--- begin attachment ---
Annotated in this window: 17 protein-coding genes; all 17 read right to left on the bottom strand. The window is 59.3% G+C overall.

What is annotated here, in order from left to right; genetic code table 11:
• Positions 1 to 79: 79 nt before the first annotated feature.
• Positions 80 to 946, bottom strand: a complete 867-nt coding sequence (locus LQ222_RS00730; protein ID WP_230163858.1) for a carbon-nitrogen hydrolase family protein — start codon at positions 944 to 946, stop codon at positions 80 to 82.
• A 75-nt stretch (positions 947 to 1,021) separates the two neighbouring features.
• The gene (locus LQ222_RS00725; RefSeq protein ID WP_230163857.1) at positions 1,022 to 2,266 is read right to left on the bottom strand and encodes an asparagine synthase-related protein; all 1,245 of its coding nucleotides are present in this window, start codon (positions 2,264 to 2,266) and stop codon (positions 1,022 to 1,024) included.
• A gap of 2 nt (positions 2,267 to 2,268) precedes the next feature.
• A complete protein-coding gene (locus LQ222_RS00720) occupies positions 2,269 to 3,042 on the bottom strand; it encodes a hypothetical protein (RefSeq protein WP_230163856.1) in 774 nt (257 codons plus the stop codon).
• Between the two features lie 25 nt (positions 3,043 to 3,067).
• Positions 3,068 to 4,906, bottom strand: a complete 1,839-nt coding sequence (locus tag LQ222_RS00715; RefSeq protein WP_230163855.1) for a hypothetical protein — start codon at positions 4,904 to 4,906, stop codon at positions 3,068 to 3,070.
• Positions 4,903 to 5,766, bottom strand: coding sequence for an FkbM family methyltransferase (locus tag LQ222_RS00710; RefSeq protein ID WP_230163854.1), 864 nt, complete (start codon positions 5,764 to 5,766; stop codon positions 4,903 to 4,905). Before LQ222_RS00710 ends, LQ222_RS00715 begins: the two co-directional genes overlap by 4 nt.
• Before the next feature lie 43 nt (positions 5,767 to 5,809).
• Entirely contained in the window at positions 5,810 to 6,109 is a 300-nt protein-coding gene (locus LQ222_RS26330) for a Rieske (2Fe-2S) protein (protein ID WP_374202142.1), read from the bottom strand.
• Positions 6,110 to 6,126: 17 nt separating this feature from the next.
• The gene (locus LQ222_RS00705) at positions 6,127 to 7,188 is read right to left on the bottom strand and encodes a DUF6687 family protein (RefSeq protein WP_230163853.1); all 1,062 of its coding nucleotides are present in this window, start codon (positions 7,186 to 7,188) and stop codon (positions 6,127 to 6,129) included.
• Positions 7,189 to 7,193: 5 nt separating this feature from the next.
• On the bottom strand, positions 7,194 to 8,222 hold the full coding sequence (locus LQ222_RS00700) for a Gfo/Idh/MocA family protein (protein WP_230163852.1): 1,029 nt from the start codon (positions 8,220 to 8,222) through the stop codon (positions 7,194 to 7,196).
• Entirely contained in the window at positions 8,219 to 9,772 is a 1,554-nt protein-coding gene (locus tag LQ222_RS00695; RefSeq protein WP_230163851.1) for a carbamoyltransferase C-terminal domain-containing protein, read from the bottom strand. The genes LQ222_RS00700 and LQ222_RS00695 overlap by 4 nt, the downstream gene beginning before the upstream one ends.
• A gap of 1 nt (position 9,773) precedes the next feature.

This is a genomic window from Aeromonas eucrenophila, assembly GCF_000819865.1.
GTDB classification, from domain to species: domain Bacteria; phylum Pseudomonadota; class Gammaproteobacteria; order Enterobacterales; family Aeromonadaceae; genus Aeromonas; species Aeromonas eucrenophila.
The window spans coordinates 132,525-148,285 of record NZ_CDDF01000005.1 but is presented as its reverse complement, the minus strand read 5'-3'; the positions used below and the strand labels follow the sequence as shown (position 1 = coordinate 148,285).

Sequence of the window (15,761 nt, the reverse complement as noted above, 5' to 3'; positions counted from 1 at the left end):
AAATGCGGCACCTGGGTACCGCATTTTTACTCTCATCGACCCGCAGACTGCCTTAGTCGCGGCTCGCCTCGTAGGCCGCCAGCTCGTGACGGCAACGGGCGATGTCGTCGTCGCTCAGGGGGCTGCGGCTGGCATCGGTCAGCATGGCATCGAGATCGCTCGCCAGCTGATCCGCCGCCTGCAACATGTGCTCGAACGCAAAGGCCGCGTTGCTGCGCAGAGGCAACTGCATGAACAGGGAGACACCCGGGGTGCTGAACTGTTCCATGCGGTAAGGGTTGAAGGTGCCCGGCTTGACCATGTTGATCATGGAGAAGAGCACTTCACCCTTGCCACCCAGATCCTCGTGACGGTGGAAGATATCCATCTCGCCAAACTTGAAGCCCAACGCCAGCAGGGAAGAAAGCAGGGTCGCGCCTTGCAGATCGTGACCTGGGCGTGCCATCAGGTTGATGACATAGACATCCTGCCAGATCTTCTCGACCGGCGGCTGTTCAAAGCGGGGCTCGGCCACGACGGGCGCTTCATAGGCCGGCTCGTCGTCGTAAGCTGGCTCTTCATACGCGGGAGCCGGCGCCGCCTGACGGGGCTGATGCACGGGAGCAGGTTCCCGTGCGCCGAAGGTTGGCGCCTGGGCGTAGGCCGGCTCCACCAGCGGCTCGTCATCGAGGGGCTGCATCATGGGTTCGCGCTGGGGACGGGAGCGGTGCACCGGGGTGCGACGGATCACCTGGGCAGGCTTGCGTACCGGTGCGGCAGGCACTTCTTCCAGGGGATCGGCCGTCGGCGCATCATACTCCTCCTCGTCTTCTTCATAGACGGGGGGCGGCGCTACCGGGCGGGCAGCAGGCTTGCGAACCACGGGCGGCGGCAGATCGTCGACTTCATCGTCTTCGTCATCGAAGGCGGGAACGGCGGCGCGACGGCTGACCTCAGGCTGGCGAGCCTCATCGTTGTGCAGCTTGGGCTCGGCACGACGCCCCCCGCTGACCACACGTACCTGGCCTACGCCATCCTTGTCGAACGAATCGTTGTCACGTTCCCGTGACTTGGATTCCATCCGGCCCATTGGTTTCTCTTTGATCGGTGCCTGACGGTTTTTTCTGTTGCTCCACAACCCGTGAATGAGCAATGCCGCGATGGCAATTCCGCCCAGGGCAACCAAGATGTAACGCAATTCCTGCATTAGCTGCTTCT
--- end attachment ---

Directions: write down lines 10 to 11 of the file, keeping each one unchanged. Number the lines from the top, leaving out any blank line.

• Positions 3,068 to 4,906, bottom strand: a complete 1,839-nt coding sequence (locus tag LQ222_RS00715; RefSeq protein WP_230163855.1) for a hypothetical protein — start codon at positions 4,904 to 4,906, stop codon at positions 3,068 to 3,070.
• Positions 4,903 to 5,766, bottom strand: coding sequence for an FkbM family methyltransferase (locus tag LQ222_RS00710; RefSeq protein ID WP_230163854.1), 864 nt, complete (start codon positions 5,764 to 5,766; stop codon positions 4,903 to 4,905). Before LQ222_RS00710 ends, LQ222_RS00715 begins: the two co-directional genes overlap by 4 nt.